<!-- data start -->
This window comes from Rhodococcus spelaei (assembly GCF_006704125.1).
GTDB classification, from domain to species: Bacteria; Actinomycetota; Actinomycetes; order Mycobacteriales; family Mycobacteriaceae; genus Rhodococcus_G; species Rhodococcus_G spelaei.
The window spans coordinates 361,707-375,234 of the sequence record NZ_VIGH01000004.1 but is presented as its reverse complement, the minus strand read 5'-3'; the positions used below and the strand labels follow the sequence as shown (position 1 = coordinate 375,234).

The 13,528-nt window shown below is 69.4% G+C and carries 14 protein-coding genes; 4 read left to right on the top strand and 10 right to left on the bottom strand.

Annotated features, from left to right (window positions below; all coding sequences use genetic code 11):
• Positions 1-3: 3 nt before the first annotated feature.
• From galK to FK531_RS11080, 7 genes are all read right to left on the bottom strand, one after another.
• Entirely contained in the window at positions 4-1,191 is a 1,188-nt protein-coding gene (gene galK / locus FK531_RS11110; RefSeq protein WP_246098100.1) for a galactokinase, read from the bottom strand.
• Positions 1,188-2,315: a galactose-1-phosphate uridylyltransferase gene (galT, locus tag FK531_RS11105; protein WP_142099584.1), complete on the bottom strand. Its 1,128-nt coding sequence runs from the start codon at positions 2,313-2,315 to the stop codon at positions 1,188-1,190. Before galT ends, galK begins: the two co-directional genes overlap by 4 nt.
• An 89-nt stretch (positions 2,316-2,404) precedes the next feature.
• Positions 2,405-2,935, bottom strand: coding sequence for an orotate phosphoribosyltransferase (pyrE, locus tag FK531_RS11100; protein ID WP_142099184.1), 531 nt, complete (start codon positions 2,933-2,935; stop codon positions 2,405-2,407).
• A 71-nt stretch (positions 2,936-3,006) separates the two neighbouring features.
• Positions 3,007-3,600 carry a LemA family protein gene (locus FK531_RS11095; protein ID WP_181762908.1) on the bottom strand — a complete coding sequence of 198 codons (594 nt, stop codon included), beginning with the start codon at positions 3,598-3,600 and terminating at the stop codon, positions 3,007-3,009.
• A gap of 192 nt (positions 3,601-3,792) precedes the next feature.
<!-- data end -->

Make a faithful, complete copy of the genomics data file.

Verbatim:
This window comes from Rhodococcus spelaei (assembly GCF_006704125.1).
GTDB classification, from domain to species: Bacteria; Actinomycetota; Actinomycetes; order Mycobacteriales; family Mycobacteriaceae; genus Rhodococcus_G; species Rhodococcus_G spelaei.
The window spans coordinates 361,707-375,234 of the sequence record NZ_VIGH01000004.1 but is presented as its reverse complement, the minus strand read 5'-3'; the positions used below and the strand labels follow the sequence as shown (position 1 = coordinate 375,234).

The 13,528-nt window shown below is 69.4% G+C and carries 14 protein-coding genes; 4 read left to right on the top strand and 10 right to left on the bottom strand.

Annotated features, from left to right (window positions below; all coding sequences use genetic code 11):
• Positions 1-3: 3 nt before the first annotated feature.
• From galK to FK531_RS11080, 7 genes are all read right to left on the bottom strand, one after another.
• Entirely contained in the window at positions 4-1,191 is a 1,188-nt protein-coding gene (gene galK / locus FK531_RS11110; RefSeq protein WP_246098100.1) for a galactokinase, read from the bottom strand.
• Positions 1,188-2,315: a galactose-1-phosphate uridylyltransferase gene (galT, locus tag FK531_RS11105; protein WP_142099584.1), complete on the bottom strand. Its 1,128-nt coding sequence runs from the start codon at positions 2,313-2,315 to the stop codon at positions 1,188-1,190. Before galT ends, galK begins: the two co-directional genes overlap by 4 nt.
• An 89-nt stretch (positions 2,316-2,404) precedes the next feature.
• Positions 2,405-2,935, bottom strand: coding sequence for an orotate phosphoribosyltransferase (pyrE, locus tag FK531_RS11100; protein ID WP_142099184.1), 531 nt, complete (start codon positions 2,933-2,935; stop codon positions 2,405-2,407).
• A 71-nt stretch (positions 2,936-3,006) separates the two neighbouring features.
• Positions 3,007-3,600 carry a LemA family protein gene (locus FK531_RS11095; protein ID WP_181762908.1) on the bottom strand — a complete coding sequence of 198 codons (594 nt, stop codon included), beginning with the start codon at positions 3,598-3,600 and terminating at the stop codon, positions 3,007-3,009.
• A gap of 192 nt (positions 3,601-3,792) precedes the next feature.